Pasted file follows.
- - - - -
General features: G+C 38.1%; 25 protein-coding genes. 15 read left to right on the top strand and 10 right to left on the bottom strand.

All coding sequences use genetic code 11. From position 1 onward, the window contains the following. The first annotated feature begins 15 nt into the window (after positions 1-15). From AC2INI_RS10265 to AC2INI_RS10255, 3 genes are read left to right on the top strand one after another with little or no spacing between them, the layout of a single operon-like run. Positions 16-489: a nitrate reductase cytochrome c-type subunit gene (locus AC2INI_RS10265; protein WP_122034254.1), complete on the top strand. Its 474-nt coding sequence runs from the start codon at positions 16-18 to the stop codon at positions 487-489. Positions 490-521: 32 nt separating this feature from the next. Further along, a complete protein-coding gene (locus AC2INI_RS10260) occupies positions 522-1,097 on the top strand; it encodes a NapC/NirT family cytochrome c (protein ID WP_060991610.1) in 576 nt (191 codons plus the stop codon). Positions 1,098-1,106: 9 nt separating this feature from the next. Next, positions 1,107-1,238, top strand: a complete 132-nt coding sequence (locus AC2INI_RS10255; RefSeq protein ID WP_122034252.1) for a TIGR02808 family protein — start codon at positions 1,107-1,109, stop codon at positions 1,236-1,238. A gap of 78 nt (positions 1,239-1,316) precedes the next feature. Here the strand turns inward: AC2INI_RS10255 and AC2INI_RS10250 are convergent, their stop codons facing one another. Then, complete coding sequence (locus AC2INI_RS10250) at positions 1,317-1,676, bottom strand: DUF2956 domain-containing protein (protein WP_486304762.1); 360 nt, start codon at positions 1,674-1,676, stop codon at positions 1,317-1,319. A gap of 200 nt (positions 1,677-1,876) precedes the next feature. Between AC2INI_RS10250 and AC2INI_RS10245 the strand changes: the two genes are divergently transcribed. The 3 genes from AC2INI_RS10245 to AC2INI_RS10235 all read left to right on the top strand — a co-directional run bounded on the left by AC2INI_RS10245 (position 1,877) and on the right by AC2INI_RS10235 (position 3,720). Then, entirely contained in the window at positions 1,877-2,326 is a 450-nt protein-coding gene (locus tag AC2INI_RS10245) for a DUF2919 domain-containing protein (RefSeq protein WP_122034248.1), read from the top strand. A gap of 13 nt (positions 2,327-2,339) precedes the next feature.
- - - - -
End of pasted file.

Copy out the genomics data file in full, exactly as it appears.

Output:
General features: G+C 38.1%; 25 protein-coding genes. 15 read left to right on the top strand and 10 right to left on the bottom strand.

All coding sequences use genetic code 11. From position 1 onward, the window contains the following. The first annotated feature begins 15 nt into the window (after positions 1-15). From AC2INI_RS10265 to AC2INI_RS10255, 3 genes are read left to right on the top strand one after another with little or no spacing between them, the layout of a single operon-like run. Positions 16-489: a nitrate reductase cytochrome c-type subunit gene (locus AC2INI_RS10265; protein WP_122034254.1), complete on the top strand. Its 474-nt coding sequence runs from the start codon at positions 16-18 to the stop codon at positions 487-489. Positions 490-521: 32 nt separating this feature from the next. Further along, a complete protein-coding gene (locus AC2INI_RS10260) occupies positions 522-1,097 on the top strand; it encodes a NapC/NirT family cytochrome c (protein ID WP_060991610.1) in 576 nt (191 codons plus the stop codon). Positions 1,098-1,106: 9 nt separating this feature from the next. Next, positions 1,107-1,238, top strand: a complete 132-nt coding sequence (locus AC2INI_RS10255; RefSeq protein ID WP_122034252.1) for a TIGR02808 family protein — start codon at positions 1,107-1,109, stop codon at positions 1,236-1,238. A gap of 78 nt (positions 1,239-1,316) precedes the next feature. Here the strand turns inward: AC2INI_RS10255 and AC2INI_RS10250 are convergent, their stop codons facing one another. Then, complete coding sequence (locus AC2INI_RS10250) at positions 1,317-1,676, bottom strand: DUF2956 domain-containing protein (protein WP_486304762.1); 360 nt, start codon at positions 1,674-1,676, stop codon at positions 1,317-1,319. A gap of 200 nt (positions 1,677-1,876) precedes the next feature. Between AC2INI_RS10250 and AC2INI_RS10245 the strand changes: the two genes are divergently transcribed. The 3 genes from AC2INI_RS10245 to AC2INI_RS10235 all read left to right on the top strand — a co-directional run bounded on the left by AC2INI_RS10245 (position 1,877) and on the right by AC2INI_RS10235 (position 3,720). Then, entirely contained in the window at positions 1,877-2,326 is a 450-nt protein-coding gene (locus tag AC2INI_RS10245) for a DUF2919 domain-containing protein (RefSeq protein WP_122034248.1), read from the top strand. A gap of 13 nt (positions 2,327-2,339) precedes the next feature.